Being a caregiver for a loved one is challenging. It’s important to realize that you’re not alone. In the U.S., 83% of help provided to older adults comes from family members, friends or other unpaid caregivers. To avoid burnout, here are some ways you can care for yourself.
1. Get help.
When family and friends ask what they can do to help, take them up on their offer. Let them run errands, prepare a meal and eat with you or, depending upon their relationship with the loved one, sit with the person while you take a break. If friends and family don’t volunteer to help, ask for it.
Take advantage of community resources, such as those at the Swank Center for Memory Care and Geriatric Consultation at Christiana Care.
2. Schedule breaks.
Look into adult day care services or respite programs, such as companion services, skilled care facilities or home health aide services. Use the break to do things you enjoy.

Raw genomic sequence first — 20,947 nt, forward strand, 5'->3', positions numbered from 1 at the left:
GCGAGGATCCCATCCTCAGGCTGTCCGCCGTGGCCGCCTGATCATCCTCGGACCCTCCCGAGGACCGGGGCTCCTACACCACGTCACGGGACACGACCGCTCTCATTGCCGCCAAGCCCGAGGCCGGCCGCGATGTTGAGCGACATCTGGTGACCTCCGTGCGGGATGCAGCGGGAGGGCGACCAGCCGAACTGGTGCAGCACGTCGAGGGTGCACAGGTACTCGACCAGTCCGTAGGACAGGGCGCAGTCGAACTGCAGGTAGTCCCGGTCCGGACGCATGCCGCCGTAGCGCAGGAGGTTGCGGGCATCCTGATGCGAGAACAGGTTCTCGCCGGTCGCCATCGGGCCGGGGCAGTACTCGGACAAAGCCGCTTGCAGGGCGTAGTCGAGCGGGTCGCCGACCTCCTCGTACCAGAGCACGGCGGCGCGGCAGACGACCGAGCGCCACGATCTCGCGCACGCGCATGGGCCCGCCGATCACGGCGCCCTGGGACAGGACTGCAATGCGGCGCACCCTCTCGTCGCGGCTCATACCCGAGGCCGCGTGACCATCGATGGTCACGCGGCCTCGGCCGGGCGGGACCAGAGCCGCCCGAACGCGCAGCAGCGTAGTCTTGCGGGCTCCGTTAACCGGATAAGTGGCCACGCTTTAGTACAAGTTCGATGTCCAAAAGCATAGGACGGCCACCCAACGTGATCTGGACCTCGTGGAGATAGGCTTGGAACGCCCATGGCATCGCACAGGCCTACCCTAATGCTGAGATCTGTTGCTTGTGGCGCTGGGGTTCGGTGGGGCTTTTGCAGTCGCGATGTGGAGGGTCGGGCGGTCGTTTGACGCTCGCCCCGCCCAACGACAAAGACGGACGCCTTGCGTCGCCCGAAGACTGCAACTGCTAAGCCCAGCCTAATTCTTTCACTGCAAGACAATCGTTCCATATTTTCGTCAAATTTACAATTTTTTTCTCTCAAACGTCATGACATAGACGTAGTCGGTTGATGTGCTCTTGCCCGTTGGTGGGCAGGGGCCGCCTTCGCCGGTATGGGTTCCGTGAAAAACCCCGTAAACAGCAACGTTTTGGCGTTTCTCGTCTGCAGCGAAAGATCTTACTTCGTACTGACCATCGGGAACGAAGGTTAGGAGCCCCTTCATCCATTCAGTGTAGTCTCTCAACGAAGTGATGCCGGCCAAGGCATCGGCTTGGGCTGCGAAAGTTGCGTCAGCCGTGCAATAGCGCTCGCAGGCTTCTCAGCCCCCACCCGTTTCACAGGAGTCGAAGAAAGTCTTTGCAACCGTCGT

3. Take care of your health.
Exercise can relieve stress and lower cholesterol and blood pressure. Eat nutritious foods and get plenty of rest.
4. Maintain a social life.
Scheduling time with friends is important, even if you’re only talking on the phone or texting to stay in touch.
5. Kick guilt to the curb.
It’s normal to feel guilty if you lose your patience or take time off. Think about all of the good things that you do. If the guilt persists, consider talking to a counselor or social worker about your feelings.
Author Cyndy Fanning, MSW, LCSW, is senior social worker and program manager at the Swank Center for Memory Care and Geriatric Consultation at Christiana Care.